Frontlines: Fuel of War – Nostradamus Edition

I used to play Frontlines: Fuel of War by the now-defunct developer Kaos Studios on the good old Xbox 360 because my PC was crap at the time. It was a hell of a game, the multiplayer was awesome, the setting cool, and the weapons interesting and deadly. I would even consider it better than the Battlefield series. It was an entertaining game with great gameplay that was ahead of its time in more than one aspect when it comes to multiplayer. Unfortunately, it didn’t take off, much to my dismay, and since then the genre has fallen off a cliff in my opinion.

I decided to try it again but on PC this time – with the knowledge that the online aspect has long been killed off. However, there is always the campaign, which would be the main focus of this review either way. And what can I say? Well, the setting is still awesome for being a shooter, but the campaign is short, and the bots do leave more to desire. What actually got me to try it again was how topical it feels, now with Russia invading Ukraine, and that we just came out of a “pandemic”. However, everything is set to eleven in the game, compared to the real world. Which might be a good thing for us, considering.

The year is 2024 and the east and west block is on the brink of being starved of fossil fuel while the avian flu is ravaging the world. And in one desperate act, Russia decides to invade and secure the last of the fuel reserves in Turkmenistan. It starts with a surprise attack that eventually leads to world war three, with the classic reds vs Nato setting. You will be taking part in the western coalition troops, in the company Stray Dogs, and you will be fighting Russian and Chinese forces in various locations – from cities to fallout wastelands in a near-futuristic setting.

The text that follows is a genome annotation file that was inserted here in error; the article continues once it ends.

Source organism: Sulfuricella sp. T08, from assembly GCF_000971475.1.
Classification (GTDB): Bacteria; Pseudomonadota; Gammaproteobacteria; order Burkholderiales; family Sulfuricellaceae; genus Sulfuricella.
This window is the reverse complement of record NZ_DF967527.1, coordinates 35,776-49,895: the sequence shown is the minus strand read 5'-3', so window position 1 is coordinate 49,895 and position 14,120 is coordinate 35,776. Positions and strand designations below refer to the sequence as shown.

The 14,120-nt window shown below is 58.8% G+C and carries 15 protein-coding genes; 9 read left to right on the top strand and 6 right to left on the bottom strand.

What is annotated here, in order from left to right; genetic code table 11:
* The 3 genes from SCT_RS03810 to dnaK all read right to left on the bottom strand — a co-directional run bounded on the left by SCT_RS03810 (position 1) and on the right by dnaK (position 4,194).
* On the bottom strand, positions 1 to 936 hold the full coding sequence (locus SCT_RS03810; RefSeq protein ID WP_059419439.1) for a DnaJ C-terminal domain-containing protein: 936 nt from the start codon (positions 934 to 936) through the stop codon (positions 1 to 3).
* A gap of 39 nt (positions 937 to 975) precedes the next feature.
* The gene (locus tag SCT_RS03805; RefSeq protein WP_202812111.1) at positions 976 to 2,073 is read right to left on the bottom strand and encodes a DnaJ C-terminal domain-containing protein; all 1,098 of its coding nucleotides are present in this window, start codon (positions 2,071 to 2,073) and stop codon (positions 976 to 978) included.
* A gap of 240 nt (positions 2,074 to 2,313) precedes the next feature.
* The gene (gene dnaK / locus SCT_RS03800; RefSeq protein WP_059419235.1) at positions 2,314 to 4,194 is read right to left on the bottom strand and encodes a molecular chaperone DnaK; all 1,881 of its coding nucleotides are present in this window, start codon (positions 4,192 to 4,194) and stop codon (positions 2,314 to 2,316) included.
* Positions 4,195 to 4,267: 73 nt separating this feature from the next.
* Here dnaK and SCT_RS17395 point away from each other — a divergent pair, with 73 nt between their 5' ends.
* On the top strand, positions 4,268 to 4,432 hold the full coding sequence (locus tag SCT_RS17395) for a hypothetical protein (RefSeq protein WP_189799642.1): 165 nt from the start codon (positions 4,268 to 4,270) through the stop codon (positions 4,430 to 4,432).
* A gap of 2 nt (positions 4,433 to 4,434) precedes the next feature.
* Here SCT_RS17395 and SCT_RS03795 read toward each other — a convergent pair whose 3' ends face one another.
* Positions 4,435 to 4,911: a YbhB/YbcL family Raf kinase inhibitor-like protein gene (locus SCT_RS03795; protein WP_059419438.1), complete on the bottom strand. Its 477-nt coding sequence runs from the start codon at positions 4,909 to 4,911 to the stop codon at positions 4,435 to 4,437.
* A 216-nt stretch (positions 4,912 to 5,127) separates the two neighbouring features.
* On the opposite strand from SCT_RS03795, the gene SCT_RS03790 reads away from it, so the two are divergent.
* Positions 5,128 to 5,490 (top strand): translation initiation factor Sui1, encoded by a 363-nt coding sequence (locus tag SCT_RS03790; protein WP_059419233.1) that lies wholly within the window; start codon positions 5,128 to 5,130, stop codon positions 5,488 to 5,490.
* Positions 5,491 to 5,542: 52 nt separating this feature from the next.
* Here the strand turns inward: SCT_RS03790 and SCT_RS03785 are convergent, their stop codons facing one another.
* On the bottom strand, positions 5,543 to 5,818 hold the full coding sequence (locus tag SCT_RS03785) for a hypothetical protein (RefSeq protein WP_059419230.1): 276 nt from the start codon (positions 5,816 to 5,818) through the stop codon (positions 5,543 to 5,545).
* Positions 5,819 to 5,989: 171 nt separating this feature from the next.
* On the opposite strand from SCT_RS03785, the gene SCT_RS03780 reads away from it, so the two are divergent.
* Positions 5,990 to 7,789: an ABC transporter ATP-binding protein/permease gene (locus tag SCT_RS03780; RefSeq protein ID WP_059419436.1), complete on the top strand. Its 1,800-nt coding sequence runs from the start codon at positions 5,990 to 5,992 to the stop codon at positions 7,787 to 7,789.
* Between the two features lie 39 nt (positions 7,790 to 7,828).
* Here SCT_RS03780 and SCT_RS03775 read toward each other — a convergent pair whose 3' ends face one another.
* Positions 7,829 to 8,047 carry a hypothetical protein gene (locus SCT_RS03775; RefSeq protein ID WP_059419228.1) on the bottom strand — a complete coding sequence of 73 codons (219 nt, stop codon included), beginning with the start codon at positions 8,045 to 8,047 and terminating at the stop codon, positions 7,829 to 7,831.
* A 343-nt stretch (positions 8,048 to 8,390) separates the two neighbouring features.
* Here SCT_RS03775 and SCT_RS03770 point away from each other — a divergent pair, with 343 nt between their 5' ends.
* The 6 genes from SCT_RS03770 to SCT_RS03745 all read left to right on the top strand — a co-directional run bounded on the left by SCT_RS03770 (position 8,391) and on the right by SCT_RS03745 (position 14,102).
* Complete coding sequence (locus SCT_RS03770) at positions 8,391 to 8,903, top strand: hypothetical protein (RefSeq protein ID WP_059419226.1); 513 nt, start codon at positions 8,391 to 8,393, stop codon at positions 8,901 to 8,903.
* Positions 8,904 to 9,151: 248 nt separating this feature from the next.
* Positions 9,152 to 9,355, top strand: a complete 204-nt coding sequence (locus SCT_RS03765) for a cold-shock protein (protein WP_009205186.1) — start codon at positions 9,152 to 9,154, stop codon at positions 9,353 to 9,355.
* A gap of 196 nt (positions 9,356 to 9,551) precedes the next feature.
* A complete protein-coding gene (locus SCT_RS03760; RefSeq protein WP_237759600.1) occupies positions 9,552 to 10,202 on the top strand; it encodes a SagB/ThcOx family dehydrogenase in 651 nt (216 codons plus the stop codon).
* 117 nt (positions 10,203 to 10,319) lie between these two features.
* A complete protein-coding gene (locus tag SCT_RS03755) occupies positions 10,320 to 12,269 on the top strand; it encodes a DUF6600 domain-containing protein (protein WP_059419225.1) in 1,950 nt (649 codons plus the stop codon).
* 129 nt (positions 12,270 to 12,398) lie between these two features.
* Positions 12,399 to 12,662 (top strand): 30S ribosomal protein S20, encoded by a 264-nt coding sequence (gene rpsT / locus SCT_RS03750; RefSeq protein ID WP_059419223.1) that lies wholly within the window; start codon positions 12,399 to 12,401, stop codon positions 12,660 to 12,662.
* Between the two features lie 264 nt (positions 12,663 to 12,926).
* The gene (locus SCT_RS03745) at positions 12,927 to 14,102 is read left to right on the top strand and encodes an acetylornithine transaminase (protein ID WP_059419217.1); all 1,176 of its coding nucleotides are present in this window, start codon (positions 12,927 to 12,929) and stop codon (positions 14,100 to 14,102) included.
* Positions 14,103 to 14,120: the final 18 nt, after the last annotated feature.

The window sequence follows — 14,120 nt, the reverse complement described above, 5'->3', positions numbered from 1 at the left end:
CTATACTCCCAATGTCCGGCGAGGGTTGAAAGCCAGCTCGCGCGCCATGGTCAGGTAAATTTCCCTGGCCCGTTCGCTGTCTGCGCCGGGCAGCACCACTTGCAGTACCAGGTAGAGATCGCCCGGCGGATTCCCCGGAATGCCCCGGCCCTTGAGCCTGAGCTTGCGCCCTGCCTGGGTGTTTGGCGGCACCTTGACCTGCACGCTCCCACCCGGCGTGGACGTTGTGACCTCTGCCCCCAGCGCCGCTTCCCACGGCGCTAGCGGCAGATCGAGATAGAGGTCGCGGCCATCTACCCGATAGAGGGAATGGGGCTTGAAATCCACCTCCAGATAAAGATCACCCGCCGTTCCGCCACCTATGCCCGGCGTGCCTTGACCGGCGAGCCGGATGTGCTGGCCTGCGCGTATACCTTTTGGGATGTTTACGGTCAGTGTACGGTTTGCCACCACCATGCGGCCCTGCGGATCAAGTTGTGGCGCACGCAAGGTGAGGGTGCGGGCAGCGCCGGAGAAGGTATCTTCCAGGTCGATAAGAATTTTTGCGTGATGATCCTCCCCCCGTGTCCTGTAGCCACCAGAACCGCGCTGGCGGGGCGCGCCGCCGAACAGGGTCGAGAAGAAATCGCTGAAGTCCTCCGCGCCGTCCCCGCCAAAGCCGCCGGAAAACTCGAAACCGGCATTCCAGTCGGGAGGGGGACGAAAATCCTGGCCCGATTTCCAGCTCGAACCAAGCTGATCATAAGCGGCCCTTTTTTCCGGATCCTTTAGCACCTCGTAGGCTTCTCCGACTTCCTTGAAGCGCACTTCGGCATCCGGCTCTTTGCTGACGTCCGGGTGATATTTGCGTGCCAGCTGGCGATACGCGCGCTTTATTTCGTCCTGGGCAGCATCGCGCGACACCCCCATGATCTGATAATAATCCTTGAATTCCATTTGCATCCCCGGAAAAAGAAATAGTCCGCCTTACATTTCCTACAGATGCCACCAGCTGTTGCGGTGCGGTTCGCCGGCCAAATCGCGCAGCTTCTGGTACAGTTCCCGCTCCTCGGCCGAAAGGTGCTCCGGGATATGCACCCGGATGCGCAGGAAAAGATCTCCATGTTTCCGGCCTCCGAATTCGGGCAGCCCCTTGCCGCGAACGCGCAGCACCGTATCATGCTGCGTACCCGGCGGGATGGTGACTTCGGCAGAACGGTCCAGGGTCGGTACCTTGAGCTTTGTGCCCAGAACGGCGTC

Bitter (fun) town fighting

What makes the game unique, beyond the cool and grounded semi-futuristic setting is the gameplay, since the missions have a sandbox approach to them. You can play whatever class you want, from rifleman with a grenade launcher to sniper with a long-range semiautomatic 50-caliber rifle. This opens up a lot of possibilities – you can sneak around like Snake, play Rambo with heavy machine guns, sit back and plink guys from a rooftop, or take a vehicle and wreak havoc on the enemy positions. There are also interesting pickups to find around the map, like fighting drones, both ground and air-based that are fun to play around with.

Desperate bunker defense

The enemy AI is okay, and pretty deadly for the most part, so running around like an idiot and not paying attention will get you killed quickly. However, where the AI suffers is on the friendly side. I understand why they didn’t make them too good because then they would be running the show and not you, but they made them worthless unfortunately. They are mostly there for show, and even that they fail at. The main problem with the friendly AI is that they act as mannequins, drawing “fake fire”. It is very notable that the enemy AI is only programmed to kill you, because as soon as your pop your head out of cover everyone with a gun turns to you – facing the real threat while ignoring everyone else. This has the effect of the war feeling a tad fake, and anything that happens has to involve you, and only you.